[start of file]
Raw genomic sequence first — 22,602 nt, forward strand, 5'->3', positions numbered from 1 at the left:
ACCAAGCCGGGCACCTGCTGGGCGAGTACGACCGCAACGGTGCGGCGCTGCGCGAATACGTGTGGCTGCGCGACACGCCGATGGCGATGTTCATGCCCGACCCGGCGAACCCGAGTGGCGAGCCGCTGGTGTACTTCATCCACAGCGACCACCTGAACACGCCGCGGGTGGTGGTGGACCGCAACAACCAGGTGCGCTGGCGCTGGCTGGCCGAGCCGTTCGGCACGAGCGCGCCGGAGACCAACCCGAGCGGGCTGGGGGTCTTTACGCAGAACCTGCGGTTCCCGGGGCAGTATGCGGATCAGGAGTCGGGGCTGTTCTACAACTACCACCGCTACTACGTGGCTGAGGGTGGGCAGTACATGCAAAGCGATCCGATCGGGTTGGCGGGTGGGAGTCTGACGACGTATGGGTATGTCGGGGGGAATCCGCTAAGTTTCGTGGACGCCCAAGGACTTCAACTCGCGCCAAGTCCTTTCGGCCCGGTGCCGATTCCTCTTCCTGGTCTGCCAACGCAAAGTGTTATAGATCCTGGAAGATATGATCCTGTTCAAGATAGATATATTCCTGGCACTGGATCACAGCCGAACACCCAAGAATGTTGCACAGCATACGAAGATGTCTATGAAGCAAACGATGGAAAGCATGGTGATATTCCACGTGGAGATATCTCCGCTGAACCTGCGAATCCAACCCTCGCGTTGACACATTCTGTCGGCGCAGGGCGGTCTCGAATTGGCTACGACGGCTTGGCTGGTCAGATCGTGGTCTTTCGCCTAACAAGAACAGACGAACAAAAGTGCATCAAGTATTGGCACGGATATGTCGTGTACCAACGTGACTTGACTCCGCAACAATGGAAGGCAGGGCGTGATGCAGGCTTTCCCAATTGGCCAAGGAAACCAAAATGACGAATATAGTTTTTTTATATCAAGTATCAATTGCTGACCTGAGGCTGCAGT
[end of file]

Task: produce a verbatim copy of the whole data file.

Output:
Raw genomic sequence first — 22,602 nt, forward strand, 5'->3', positions numbered from 1 at the left:
ACCAAGCCGGGCACCTGCTGGGCGAGTACGACCGCAACGGTGCGGCGCTGCGCGAATACGTGTGGCTGCGCGACACGCCGATGGCGATGTTCATGCCCGACCCGGCGAACCCGAGTGGCGAGCCGCTGGTGTACTTCATCCACAGCGACCACCTGAACACGCCGCGGGTGGTGGTGGACCGCAACAACCAGGTGCGCTGGCGCTGGCTGGCCGAGCCGTTCGGCACGAGCGCGCCGGAGACCAACCCGAGCGGGCTGGGGGTCTTTACGCAGAACCTGCGGTTCCCGGGGCAGTATGCGGATCAGGAGTCGGGGCTGTTCTACAACTACCACCGCTACTACGTGGCTGAGGGTGGGCAGTACATGCAAAGCGATCCGATCGGGTTGGCGGGTGGGAGTCTGACGACGTATGGGTATGTCGGGGGGAATCCGCTAAGTTTCGTGGACGCCCAAGGACTTCAACTCGCGCCAAGTCCTTTCGGCCCGGTGCCGATTCCTCTTCCTGGTCTGCCAACGCAAAGTGTTATAGATCCTGGAAGATATGATCCTGTTCAAGATAGATATATTCCTGGCACTGGATCACAGCCGAACACCCAAGAATGTTGCACAGCATACGAAGATGTCTATGAAGCAAACGATGGAAAGCATGGTGATATTCCACGTGGAGATATCTCCGCTGAACCTGCGAATCCAACCCTCGCGTTGACACATTCTGTCGGCGCAGGGCGGTCTCGAATTGGCTACGACGGCTTGGCTGGTCAGATCGTGGTCTTTCGCCTAACAAGAACAGACGAACAAAAGTGCATCAAGTATTGGCACGGATATGTCGTGTACCAACGTGACTTGACTCCGCAACAATGGAAGGCAGGGCGTGATGCAGGCTTTCCCAATTGGCCAAGGAAACCAAAATGACGAATATAGTTTTTTTATATCAAGTATCAATTGCTGACCTGAGGCTGCAGT